Picasso's Year of Wonders
“The work one does is a way of keeping a diary.”
The year 1932 was an intensely creative period for Picasso: a time so pivotal in his life and work and twelve months now recognised as his ‘year of wonders’. This exhibition takes you on a chronological journey through the year and includes over one hundred of Picasso's paintings, sculptures and sketches. Here we begin to see the myths that surround the artist fall away, revealing a man of real complexity and fullness. More than a confession, this reveals his mind and curiosity; his unconscious at play.
Fame had already reached Picasso by 1932 and now, reaching fifty, he is confronted by a conflict; to move away from being defined by his past and step into the future. His personal life seems to be at a crossroad; whilst the reality of his wife and family remain, he appears trapped in a dream world through a passionate love affair with Marie-Thérèse Walter, who is ever-present throughout the exhibition. Two women. Two different places. Very different styles. These complex artistic and personal dynamics are brought to life within these walls of the Tate through beauty and trauma, sensuality and surrealism, intimacy, eroticism, distress and passion.
From the beginning, you’re drawn in by an overwhelming sense of love. Confronted by two paintings of the two main women in his life, ‘Woman with Dagger’ and ‘Woman in Red Armchair’, we gain just a small glimpse of the ongoing pulls of his mind. Artworks display bright colours and sensual nudes – enticing you to ride the many different waves of emotion. It is clear he is wrapped up in his feelings, and lost in a world of ideal alternative realities. Here, dreams and origins sit side by side; figures shift, perceptions shift. This is most evident in his three paintings; ‘Rest’, ‘Sleep’, and ‘The Dream'. Three paintings which expose his thoughts on women, how they can are irritating, inviting, annoying and exciting. Their sweeping curves begin to reveal real obsession and from there intoxication (something that becomes more evident as the year goes on). There is a nervousness present that comes with any infatuation.
As we explore, we see the mix between human interest and art history – much of his art is observational. Themes often stay classical, such as seen in ‘Woman in an Armchair’; a conventional composition and subject matter. Yet, even here, we see an inventiveness played out in how he does things: on top of the formal and pictorial elements, there are emotions at play which allow his paintings to take on a life of their own. The boldness and the power of colour, shape and line start to give way to fear and pictures become disturbing within the sublime. As the year progresses, Picasso turns his attention to other forms of expression, stripping back colour and working with just line. We're presented with this process and invention at its most stripped back form; a nakedness almost. ‘Marie- Thérèse in a Pensive Mood’ shows another portrait of Walter, her peaceful figure is a line dragged through thick white paint, it’s tender but the deep grooves display that energetic, mixed emotion that never ebbs.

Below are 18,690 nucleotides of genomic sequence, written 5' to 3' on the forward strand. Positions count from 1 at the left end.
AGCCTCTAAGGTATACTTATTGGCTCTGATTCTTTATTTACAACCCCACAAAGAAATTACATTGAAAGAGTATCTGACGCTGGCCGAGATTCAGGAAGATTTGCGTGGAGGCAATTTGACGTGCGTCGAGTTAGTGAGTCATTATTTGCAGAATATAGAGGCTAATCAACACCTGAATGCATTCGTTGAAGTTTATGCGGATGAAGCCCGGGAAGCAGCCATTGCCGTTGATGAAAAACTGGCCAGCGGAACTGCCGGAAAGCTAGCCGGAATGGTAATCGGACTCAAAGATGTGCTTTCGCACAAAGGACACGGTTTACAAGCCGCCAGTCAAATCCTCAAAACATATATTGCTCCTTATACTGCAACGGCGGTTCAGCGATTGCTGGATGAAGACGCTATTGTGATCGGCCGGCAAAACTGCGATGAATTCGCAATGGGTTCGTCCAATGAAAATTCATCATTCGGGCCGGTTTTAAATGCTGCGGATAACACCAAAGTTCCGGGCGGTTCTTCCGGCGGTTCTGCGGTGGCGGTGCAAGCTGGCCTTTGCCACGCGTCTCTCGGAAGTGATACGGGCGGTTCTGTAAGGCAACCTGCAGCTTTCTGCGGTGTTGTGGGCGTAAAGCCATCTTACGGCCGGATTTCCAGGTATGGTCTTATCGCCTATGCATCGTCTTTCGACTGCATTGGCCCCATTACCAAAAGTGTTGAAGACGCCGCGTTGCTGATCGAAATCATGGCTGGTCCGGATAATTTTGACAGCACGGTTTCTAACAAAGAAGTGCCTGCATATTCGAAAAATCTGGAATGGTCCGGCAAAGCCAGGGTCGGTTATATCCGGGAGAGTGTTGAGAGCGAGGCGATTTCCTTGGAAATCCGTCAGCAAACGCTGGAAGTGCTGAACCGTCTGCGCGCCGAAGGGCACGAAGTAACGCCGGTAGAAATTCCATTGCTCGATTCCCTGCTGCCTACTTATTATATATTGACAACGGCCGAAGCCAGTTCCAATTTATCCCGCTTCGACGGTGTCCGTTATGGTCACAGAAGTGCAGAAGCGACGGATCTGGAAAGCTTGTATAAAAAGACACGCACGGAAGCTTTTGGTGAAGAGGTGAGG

Picasso appears unapologetic about his work, refusing to be categorised. Midway through the exhibition, we get an idea of his summer retrospective, an ambitious project displaying more than 16,000 drawings and paintings. Curated by himself, he gives no distinctions to the work, telling viewers it is all relevant, all are himself, his past and his present. There was a play out of what was produced for the public and what is private, a split existence; home and studio, wife and lover, painting and sculpture, sensuality and darkness.
By the year's end, we see things begin to come apart. Harmony has fled, line is separated from colour and distress defeats delightful dreaming. The works proceed at their own pace and take unexpected turns: furious and unending in their energy. We get to nosey into a new obsession of his where he explores Matthias Grunewald’s ‘Isenheim Altarpiece’ (1512-6) through a series of 13 ink drawings of the crucifixion. These darker themes are clarified after we learn the ongoings of his personal life: difficulties with his wife and his lover who suffers an accident. When moving back to figures as the subject matter, they appear to lose traces of humanity and become hard, angular and contorted, a stark contrast from the beginning with their playful soft lines and colour.
Thanks to this exhibition we are able to get close to the artist, peering into his way of thinking and working. By viewing each room and each painting we are invited into his personal life –here stands a man exposed and baring all. Isn’t it funny how, at the present moment, it seems like nothing has changed – yet when we look back, we see just how far we’ve come?
Picasso 1932 – Love, Fame, Tragedy will be on at the Tate Modern from 8 March – 9 September 2018. Make sure you don't miss out.